Willing to participate, vaccine supply is the issue: Metro CEO on its drugstores
Metro Inc. is bracing investors for more subdued sales growth after panic-buying in the early days of the pandemic allowed the supermarket operator to deliver a stretch of blowout gains.
In an interview Thursday, Metro President and Chief Executive Officer Eric La Flèche said his company is running into the reality of tough COVID-era in-store sales comparisons. Indeed, same-store food sales were up 5.5 per cent in the last quarter, compared to double-digit gains in the three prior quarters.
“We told the market that we expected [the third quarter] or next quarter sales to be down a bit over the previous year,” La Flèche explained, adding that last year’s performance was driven by a flurry of shopping as consumers stocked up. “But over two years ago, they’re going to be up very nicely. So, I think the way to look at it is on a three-year basis…”
While traditional sales slow, activity is booming online as the pandemic fast-tracks an evolution in shopping habits.
“Nobody expected that much demand online overnight,” La Flèche said about the digital stampede that swamped his company a year ago. “It was a tsunami of sorts and we had to adjust really quickly.”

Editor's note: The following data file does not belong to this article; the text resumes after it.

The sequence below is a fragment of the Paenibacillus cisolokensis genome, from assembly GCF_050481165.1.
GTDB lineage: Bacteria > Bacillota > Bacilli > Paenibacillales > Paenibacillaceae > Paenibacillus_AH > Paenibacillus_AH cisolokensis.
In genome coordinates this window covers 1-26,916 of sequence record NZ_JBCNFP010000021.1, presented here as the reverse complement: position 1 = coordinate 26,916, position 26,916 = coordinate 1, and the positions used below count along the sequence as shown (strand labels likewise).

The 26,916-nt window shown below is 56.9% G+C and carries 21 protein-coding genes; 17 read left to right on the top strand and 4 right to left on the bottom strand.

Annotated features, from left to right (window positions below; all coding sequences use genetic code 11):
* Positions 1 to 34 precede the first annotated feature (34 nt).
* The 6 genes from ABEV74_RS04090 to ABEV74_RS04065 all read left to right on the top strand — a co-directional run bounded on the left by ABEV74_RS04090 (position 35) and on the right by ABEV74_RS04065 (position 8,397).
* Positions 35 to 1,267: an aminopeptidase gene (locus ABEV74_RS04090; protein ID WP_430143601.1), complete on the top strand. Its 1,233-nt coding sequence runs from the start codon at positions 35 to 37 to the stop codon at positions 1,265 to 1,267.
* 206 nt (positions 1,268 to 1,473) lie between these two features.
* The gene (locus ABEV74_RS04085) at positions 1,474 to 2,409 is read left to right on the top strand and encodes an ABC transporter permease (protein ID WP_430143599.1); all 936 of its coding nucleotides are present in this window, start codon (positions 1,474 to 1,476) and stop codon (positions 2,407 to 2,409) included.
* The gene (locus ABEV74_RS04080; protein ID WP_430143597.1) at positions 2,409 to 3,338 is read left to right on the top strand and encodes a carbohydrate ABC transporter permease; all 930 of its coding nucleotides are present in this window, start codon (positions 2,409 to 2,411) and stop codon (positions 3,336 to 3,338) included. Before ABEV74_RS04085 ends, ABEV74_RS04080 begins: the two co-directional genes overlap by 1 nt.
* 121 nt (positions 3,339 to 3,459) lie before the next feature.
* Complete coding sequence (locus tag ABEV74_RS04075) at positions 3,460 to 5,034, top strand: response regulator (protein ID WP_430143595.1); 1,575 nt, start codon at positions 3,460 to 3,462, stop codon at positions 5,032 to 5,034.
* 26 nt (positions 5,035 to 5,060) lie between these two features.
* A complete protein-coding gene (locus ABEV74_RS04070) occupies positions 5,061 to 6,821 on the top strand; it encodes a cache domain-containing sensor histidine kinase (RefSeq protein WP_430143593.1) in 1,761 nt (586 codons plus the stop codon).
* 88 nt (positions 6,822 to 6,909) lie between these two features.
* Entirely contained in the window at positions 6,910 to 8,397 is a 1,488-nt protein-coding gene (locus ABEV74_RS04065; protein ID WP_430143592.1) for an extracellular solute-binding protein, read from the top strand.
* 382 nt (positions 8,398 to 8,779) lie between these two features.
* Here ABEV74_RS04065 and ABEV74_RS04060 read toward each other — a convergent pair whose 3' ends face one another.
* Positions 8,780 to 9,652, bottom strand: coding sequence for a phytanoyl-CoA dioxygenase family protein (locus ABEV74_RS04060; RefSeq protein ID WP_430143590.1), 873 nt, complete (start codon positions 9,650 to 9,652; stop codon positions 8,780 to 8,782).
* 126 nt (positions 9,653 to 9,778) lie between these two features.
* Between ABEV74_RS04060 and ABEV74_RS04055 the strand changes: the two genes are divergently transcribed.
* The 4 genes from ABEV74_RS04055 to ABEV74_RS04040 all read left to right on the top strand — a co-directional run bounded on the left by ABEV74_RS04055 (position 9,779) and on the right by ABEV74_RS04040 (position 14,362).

Now, the digital push is paying off for Metro, which on Wednesday reported a 240 per cent year-over-year surge in second-quarter online food sales.
The adjustments involved boosting store capacity to meet demand with a “click and collect” model that allows shoppers to choose products online before dropping by for pick-up. Delivery was another option that became a fast favourite among customers, according to La Flèche.
Before the pandemic, the company’s investments in e-commerce steadily grew amid gradually rising demand. Last year, that investment kicked into full gear.
“We were forced to accelerate and I think we’ve been able to do that in a very flexible, agile way…” he said, adding that the next step is to build a “dark store” in Montreal and eventually in Toronto to warehouse products for the pick-up model.
La Flèche noted that product volumes are high and more customers are still eating at home, a trend that is expected to persist in large part even after restaurants re-open.
“We’re confident we’re going to be doing pretty well,” he said.